I haven’t adjusted anything yet, but the intonation is really good as is; the action is a pretty high, so I’ll be adjusting that soon. I did test the adjustment wheels on the bridge & they turn readily, so I’m hoping it won’t be much trouble getting it set up nicely.
  5. RobTheRiot


    Aug 31, 2016
    las Vegas, nv
    Ha! Fair point about the wood being dead; after I posted this I thought that the finish might be enough.

    Not sure which way I’ll go yet w/ the finish - almost every one of the H22 ‘s I’ve seen have a kind of dark burst paint job, kind of gold into an outter rim of black. Some also have that same effect on the back of the neck. That’s one consideration, or I can go with something I have more experience with, like staining it then finishing it w/ either a wipe on poly or a Tung oil finish. I like how the back currently looks, with that light colored stain.... I have to think on it, and of course I’m open to ideas!

    Thanks for tip about Naptha & scotchbrite pad, I think I’ll give that a go... I def want to remove some of the funk before sealing it up.

    Last, it actually hangs very comfortably with no real neck dive... even tho the body is light, it’s big enough and the back strap pin is far enough back to offset the headstock (which isn’t really too large and the tuners seem pretty light weight also.); it actually hangs in a pretty ideal playing position.

    Thanks again for your feedback; I’ll def create a post to follow the restoration and so I can pick the brains of TB along the way!
    Gilmourisgod likes this.
  6. RobTheRiot


    Aug 31, 2016
    las Vegas, nv
    An interesting note - most of these I’ve seen have had a pickguard, kind a triangular batwing shape. I have seen pics of some w/o, so figured some came w/o a guard, mine being one.

    However, upon closer inspection I see where screw holes were filled, and they match the locations of pickguard screws perfectly.
    So that’s another decision, to replace pickguard, or leave without... I honestly think it looks cool both ways.

    Also, here’s a pic of the what’s under the bridge cover (a replacement also, I believe). Decidedly un-high tech, huh?

    Matt Liebenau and Gilmourisgod like this.
  7. roskuski


    Oct 25, 2007
    I thought you might appreciate a scan of the bass page from my 1967 Harmony catalog. The H22 is right out in front. My Harmony Rocket guitar has the same 3 bolt neck attachment. I always wanted to get an H22 (or maybe even the 2 pickup H27) but never ran into one. Congrats on your find!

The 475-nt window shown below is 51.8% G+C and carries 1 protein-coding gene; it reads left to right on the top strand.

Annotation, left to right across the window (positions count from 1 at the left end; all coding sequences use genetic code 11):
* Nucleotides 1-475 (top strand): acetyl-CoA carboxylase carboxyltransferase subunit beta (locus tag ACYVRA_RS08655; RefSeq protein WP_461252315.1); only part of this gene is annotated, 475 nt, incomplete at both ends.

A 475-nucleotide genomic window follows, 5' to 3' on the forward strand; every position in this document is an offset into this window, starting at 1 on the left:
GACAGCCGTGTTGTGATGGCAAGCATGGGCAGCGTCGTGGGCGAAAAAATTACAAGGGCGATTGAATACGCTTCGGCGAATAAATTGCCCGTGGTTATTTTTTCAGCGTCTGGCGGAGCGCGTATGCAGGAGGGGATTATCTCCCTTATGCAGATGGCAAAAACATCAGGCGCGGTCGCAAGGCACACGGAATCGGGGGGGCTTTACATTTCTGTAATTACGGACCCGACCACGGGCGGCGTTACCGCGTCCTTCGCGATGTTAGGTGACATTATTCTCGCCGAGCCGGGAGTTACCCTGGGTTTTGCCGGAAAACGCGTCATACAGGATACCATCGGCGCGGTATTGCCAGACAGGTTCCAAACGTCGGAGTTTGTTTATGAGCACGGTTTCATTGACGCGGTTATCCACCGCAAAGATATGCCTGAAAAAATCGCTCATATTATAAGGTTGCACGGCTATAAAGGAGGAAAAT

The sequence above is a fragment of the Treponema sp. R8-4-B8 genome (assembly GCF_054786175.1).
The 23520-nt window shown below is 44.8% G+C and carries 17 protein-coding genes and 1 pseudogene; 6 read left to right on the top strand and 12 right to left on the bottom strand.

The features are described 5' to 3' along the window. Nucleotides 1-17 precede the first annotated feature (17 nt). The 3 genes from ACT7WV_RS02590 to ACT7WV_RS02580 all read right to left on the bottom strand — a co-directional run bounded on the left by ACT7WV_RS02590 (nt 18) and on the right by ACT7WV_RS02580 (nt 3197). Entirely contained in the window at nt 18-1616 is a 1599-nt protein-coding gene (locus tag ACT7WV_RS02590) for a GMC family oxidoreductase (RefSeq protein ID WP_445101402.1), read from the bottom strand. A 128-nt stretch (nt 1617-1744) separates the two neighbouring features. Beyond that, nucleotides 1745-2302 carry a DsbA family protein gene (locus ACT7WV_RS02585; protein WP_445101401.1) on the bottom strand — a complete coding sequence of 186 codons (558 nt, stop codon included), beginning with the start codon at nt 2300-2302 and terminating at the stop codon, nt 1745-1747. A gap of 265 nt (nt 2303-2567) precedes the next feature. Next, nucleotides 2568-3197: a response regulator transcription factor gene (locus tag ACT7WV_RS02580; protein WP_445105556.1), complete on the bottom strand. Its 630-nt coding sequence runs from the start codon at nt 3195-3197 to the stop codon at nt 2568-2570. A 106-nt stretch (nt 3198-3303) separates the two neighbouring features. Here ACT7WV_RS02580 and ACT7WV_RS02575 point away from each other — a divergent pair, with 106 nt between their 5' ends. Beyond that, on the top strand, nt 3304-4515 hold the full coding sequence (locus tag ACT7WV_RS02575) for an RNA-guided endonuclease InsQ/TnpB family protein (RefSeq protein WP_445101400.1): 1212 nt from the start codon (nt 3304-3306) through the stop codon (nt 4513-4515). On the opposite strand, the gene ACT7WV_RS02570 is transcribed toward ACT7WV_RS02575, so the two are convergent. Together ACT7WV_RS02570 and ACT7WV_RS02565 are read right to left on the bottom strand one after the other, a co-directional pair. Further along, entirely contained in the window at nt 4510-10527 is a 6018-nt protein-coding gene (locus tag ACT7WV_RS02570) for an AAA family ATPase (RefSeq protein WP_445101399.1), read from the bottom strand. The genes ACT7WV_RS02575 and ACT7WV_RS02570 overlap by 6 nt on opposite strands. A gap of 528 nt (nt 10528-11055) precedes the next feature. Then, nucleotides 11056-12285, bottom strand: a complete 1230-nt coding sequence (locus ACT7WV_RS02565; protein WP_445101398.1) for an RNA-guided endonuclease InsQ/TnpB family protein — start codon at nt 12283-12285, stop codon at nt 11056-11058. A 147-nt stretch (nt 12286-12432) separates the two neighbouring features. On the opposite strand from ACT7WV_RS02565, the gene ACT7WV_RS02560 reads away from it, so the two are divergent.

Oh.. the last page of the catalog has drawings of their 2 factories in Chicago.. definitely American made during that era.

    Duder, Mastermold, RobTheRiot and 2 others like this.
  8. RobTheRiot


    Aug 31, 2016
    las Vegas, nv
    Thank you for that - very cool piece of literature to have.

    Interesting, in my search I hadn’t seen the H27, didn’t realize there was a 2 p/u cousin to the H22!

    And Made in Chicago... I really thought those p/u’s were a dead give away for MIJ - I learned something new! A little research did reveal that the p/u’s are one of many variations made by DeArmond at the time.

    Thanks again!
    Axstar likes this.
  9. mongo2


    Feb 17, 2008
    Da Shaw
    Nice score.

    I used an H-22 for several years. I especially liked the tone with the toilet handle in the flush the highs position.

    Good luck with the restoration.
    Axstar and RobTheRiot like this.
  10. filmtex


    May 29, 2011
    Here's a couple shots of me with my first bass-circa 1977...

    GarageBand.jpg RickHarmonyBass1978.jpg
    Guitar tuners made it a bear to keep in tune, but it was a good first bass. $75 in a Los Angeles pawn shop- played through a Peavey Mk IV & 2x15 cab. Had a lot of fun with that guitar. Bought my first Precision in 79. Still have the P bass, wish I still had the Harmony. Oh well...
    Mastermold and RobTheRiot like this.
  11. JRA

    JRA my words = opinion Gold Supporting Member

    nice score! congrats on your new instrument and great good luck on your restoration quest! :thumbsup:
    RobTheRiot likes this.
  12. RobTheRiot


    Aug 31, 2016
    las Vegas, nv
    Great looking bass; thanks for sharing!